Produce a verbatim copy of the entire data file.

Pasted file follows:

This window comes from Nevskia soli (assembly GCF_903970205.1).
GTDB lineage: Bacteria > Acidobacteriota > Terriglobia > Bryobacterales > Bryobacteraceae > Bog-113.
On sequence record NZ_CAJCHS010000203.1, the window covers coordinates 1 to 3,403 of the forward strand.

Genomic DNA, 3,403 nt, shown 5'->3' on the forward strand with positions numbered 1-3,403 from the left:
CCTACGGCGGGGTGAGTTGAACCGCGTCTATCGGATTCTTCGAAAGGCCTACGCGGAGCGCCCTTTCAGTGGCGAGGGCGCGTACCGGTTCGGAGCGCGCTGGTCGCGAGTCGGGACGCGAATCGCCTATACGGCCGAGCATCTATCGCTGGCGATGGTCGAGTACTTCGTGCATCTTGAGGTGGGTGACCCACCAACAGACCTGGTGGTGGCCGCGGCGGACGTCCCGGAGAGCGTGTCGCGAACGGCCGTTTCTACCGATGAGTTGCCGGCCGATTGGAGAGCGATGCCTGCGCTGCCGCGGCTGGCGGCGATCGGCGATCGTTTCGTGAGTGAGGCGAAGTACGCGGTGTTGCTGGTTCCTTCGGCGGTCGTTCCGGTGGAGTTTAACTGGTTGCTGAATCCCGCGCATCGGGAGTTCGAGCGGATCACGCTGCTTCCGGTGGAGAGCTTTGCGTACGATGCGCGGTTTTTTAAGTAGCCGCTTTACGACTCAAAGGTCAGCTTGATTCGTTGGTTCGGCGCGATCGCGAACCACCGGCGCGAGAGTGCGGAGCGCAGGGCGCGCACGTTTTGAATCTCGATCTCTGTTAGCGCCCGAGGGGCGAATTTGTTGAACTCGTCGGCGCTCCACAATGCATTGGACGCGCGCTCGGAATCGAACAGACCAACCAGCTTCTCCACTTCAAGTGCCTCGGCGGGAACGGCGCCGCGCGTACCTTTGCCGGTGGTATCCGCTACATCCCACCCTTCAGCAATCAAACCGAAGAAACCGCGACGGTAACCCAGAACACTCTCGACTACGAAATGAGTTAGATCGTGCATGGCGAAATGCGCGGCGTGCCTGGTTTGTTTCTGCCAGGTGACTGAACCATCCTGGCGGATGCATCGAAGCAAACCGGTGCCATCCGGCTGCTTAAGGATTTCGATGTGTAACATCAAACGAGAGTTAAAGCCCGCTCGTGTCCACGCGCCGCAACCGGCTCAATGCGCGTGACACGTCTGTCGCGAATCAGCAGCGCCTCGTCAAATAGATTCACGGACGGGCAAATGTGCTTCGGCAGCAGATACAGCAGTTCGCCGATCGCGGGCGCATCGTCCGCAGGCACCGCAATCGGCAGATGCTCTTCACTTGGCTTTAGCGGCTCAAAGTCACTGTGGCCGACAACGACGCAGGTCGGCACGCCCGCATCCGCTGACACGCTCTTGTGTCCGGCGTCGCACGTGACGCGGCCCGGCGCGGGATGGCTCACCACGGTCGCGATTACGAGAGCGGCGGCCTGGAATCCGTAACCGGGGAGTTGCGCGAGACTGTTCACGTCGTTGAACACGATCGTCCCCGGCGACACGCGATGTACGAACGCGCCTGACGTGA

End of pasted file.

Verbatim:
This window comes from Nevskia soli (assembly GCF_903970205.1).
GTDB lineage: Bacteria > Acidobacteriota > Terriglobia > Bryobacterales > Bryobacteraceae > Bog-113.
On sequence record NZ_CAJCHS010000203.1, the window covers coordinates 1 to 3,403 of the forward strand.

Genomic DNA, 3,403 nt, shown 5'->3' on the forward strand with positions numbered 1-3,403 from the left:
CCTACGGCGGGGTGAGTTGAACCGCGTCTATCGGATTCTTCGAAAGGCCTACGCGGAGCGCCCTTTCAGTGGCGAGGGCGCGTACCGGTTCGGAGCGCGCTGGTCGCGAGTCGGGACGCGAATCGCCTATACGGCCGAGCATCTATCGCTGGCGATGGTCGAGTACTTCGTGCATCTTGAGGTGGGTGACCCACCAACAGACCTGGTGGTGGCCGCGGCGGACGTCCCGGAGAGCGTGTCGCGAACGGCCGTTTCTACCGATGAGTTGCCGGCCGATTGGAGAGCGATGCCTGCGCTGCCGCGGCTGGCGGCGATCGGCGATCGTTTCGTGAGTGAGGCGAAGTACGCGGTGTTGCTGGTTCCTTCGGCGGTCGTTCCGGTGGAGTTTAACTGGTTGCTGAATCCCGCGCATCGGGAGTTCGAGCGGATCACGCTGCTTCCGGTGGAGAGCTTTGCGTACGATGCGCGGTTTTTTAAGTAGCCGCTTTACGACTCAAAGGTCAGCTTGATTCGTTGGTTCGGCGCGATCGCGAACCACCGGCGCGAGAGTGCGGAGCGCAGGGCGCGCACGTTTTGAATCTCGATCTCTGTTAGCGCCCGAGGGGCGAATTTGTTGAACTCGTCGGCGCTCCACAATGCATTGGACGCGCGCTCGGAATCGAACAGACCAACCAGCTTCTCCACTTCAAGTGCCTCGGCGGGAACGGCGCCGCGCGTACCTTTGCCGGTGGTATCCGCTACATCCCACCCTTCAGCAATCAAACCGAAGAAACCGCGACGGTAACCCAGAACACTCTCGACTACGAAATGAGTTAGATCGTGCATGGCGAAATGCGCGGCGTGCCTGGTTTGTTTCTGCCAGGTGACTGAACCATCCTGGCGGATGCATCGAAGCAAACCGGTGCCATCCGGCTGCTTAAGGATTTCGATGTGTAACATCAAACGAGAGTTAAAGCCCGCTCGTGTCCACGCGCCGCAACCGGCTCAATGCGCGTGACACGTCTGTCGCGAATCAGCAGCGCCTCGTCAAATAGATTCACGGACGGGCAAATGTGCTTCGGCAGCAGATACAGCAGTTCGCCGATCGCGGGCGCATCGTCCGCAGGCACCGCAATCGGCAGATGCTCTTCACTTGGCTTTAGCGGCTCAAAGTCACTGTGGCCGACAACGACGCAGGTCGGCACGCCCGCATCCGCTGACACGCTCTTGTGTCCGGCGTCGCACGTGACGCGGCCCGGCGCGGGATGGCTCACCACGGTCGCGATTACGAGAGCGGCGGCCTGGAATCCGTAACCGGGGAGTTGCGCGAGACTGTTCACGTCGTTGAACACGATCGTCCCCGGCGACACGCGATGTACGAACGCGCCTGACGTGA